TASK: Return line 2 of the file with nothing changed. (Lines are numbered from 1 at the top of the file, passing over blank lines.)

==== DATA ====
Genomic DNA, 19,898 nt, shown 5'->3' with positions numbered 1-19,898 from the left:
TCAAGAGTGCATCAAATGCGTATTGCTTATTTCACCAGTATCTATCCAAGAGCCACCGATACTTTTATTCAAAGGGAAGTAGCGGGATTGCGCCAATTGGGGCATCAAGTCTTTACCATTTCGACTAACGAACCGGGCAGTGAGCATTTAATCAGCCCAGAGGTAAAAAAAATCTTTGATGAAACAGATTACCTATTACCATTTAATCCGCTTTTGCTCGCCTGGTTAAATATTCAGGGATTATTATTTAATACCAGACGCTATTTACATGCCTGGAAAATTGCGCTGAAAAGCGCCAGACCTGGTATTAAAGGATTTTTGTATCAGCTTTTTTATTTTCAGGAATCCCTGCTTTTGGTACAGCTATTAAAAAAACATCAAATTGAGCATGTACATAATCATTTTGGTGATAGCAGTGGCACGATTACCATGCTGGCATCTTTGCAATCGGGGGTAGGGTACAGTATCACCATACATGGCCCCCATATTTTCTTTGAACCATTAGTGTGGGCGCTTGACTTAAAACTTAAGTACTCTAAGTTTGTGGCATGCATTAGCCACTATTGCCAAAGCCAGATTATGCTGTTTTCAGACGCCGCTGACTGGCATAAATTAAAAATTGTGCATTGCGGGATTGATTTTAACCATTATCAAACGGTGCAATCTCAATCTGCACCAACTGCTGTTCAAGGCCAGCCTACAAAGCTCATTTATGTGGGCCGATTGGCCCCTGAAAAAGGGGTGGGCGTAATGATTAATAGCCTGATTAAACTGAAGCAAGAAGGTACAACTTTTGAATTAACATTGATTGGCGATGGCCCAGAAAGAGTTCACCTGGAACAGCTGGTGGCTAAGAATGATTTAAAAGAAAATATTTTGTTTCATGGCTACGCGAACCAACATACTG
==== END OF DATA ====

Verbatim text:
TCAAGAGTGCATCAAATGCGTATTGCTTATTTCACCAGTATCTATCCAAGAGCCACCGATACTTTTATTCAAAGGGAAGTAGCGGGATTGCGCCAATTGGGGCATCAAGTCTTTACCATTTCGACTAACGAACCGGGCAGTGAGCATTTAATCAGCCCAGAGGTAAAAAAAATCTTTGATGAAACAGATTACCTATTACCATTTAATCCGCTTTTGCTCGCCTGGTTAAATATTCAGGGATTATTATTTAATACCAGACGCTATTTACATGCCTGGAAAATTGCGCTGAAAAGCGCCAGACCTGGTATTAAAGGATTTTTGTATCAGCTTTTTTATTTTCAGGAATCCCTGCTTTTGGTACAGCTATTAAAAAAACATCAAATTGAGCATGTACATAATCATTTTGGTGATAGCAGTGGCACGATTACCATGCTGGCATCTTTGCAATCGGGGGTAGGGTACAGTATCACCATACATGGCCCCCATATTTTCTTTGAACCATTAGTGTGGGCGCTTGACTTAAAACTTAAGTACTCTAAGTTTGTGGCATGCATTAGCCACTATTGCCAAAGCCAGATTATGCTGTTTTCAGACGCCGCTGACTGGCATAAATTAAAAATTGTGCATTGCGGGATTGATTTTAACCATTATCAAACGGTGCAATCTCAATCTGCACCAACTGCTGTTCAAGGCCAGCCTACAAAGCTCATTTATGTGGGCCGATTGGCCCCTGAAAAAGGGGTGGGCGTAATGATTAATAGCCTGATTAAACTGAAGCAAGAAGGTACAACTTTTGAATTAACATTGATTGGCGATGGCCCAGAAAGAGTTCACCTGGAACAGCTGGTGGCTAAGAATGATTTAAAAGAAAATATTTTGTTTCATGGCTACGCGAACCAACATACTG